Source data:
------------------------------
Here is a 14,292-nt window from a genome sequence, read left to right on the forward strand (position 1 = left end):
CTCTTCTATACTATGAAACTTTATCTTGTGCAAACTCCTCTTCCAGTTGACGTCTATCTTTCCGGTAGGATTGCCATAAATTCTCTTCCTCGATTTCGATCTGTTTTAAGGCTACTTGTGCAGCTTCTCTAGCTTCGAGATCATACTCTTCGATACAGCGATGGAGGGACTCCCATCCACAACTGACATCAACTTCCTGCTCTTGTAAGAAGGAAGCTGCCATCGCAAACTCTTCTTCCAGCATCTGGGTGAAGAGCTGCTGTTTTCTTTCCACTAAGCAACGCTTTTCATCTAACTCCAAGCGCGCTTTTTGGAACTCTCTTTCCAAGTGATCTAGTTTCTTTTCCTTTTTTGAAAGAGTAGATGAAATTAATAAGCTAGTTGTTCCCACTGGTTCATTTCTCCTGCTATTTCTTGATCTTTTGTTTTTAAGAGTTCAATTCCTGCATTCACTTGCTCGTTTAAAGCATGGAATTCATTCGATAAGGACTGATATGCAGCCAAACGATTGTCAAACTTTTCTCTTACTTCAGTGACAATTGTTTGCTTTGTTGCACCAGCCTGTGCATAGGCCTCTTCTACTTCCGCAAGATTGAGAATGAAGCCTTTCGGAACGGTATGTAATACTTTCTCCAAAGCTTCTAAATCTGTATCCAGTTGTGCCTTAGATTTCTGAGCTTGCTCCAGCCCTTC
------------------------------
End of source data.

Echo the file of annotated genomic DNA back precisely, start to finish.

Here is a 14,292-nt window from a genome sequence, read left to right on the forward strand (position 1 = left end):
CTCTTCTATACTATGAAACTTTATCTTGTGCAAACTCCTCTTCCAGTTGACGTCTATCTTTCCGGTAGGATTGCCATAAATTCTCTTCCTCGATTTCGATCTGTTTTAAGGCTACTTGTGCAGCTTCTCTAGCTTCGAGATCATACTCTTCGATACAGCGATGGAGGGACTCCCATCCACAACTGACATCAACTTCCTGCTCTTGTAAGAAGGAAGCTGCCATCGCAAACTCTTCTTCCAGCATCTGGGTGAAGAGCTGCTGTTTTCTTTCCACTAAGCAACGCTTTTCATCTAACTCCAAGCGCGCTTTTTGGAACTCTCTTTCCAAGTGATCTAGTTTCTTTTCCTTTTTTGAAAGAGTAGATGAAATTAATAAGCTAGTTGTTCCCACTGGTTCATTTCTCCTGCTATTTCTTGATCTTTTGTTTTTAAGAGTTCAATTCCTGCATTCACTTGCTCGTTTAAAGCATGGAATTCATTCGATAAGGACTGATATGCAGCCAAACGATTGTCAAACTTTTCTCTTACTTCAGTGACAATTGTTTGCTTTGTTGCACCAGCCTGTGCATAGGCCTCTTCTACTTCCGCAAGATTGAGAATGAAGCCTTTCGGAACGGTATGTAATACTTTCTCCAAAGCTTCTAAATCTGTATCCAGTTGTGCCTTAGATTTCTGAGCTTGCTCCAGCCCTTC